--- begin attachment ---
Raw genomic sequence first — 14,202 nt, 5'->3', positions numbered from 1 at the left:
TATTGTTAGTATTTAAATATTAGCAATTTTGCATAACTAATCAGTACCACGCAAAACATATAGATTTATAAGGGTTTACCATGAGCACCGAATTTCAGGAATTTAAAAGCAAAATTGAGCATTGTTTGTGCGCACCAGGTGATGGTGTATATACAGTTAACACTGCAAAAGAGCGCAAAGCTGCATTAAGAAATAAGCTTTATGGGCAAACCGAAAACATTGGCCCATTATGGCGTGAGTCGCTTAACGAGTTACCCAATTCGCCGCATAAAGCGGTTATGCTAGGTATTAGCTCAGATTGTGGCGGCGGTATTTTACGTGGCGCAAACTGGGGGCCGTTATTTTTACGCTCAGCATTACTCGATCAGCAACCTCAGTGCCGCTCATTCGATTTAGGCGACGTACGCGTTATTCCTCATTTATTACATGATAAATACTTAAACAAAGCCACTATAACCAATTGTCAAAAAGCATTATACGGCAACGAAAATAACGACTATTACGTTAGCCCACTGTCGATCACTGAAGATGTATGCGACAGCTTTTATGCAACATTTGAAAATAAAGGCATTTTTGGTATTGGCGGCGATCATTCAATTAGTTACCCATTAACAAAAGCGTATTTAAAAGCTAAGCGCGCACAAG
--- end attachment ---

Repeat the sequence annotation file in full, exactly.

Raw genomic sequence first — 14,202 nt, 5'->3', positions numbered from 1 at the left:
TATTGTTAGTATTTAAATATTAGCAATTTTGCATAACTAATCAGTACCACGCAAAACATATAGATTTATAAGGGTTTACCATGAGCACCGAATTTCAGGAATTTAAAAGCAAAATTGAGCATTGTTTGTGCGCACCAGGTGATGGTGTATATACAGTTAACACTGCAAAAGAGCGCAAAGCTGCATTAAGAAATAAGCTTTATGGGCAAACCGAAAACATTGGCCCATTATGGCGTGAGTCGCTTAACGAGTTACCCAATTCGCCGCATAAAGCGGTTATGCTAGGTATTAGCTCAGATTGTGGCGGCGGTATTTTACGTGGCGCAAACTGGGGGCCGTTATTTTTACGCTCAGCATTACTCGATCAGCAACCTCAGTGCCGCTCATTCGATTTAGGCGACGTACGCGTTATTCCTCATTTATTACATGATAAATACTTAAACAAAGCCACTATAACCAATTGTCAAAAAGCATTATACGGCAACGAAAATAACGACTATTACGTTAGCCCACTGTCGATCACTGAAGATGTATGCGACAGCTTTTATGCAACATTTGAAAATAAAGGCATTTTTGGTATTGGCGGCGATCATTCAATTAGTTACCCATTAACAAAAGCGTATTTAAAAGCTAAGCGCGCACAAG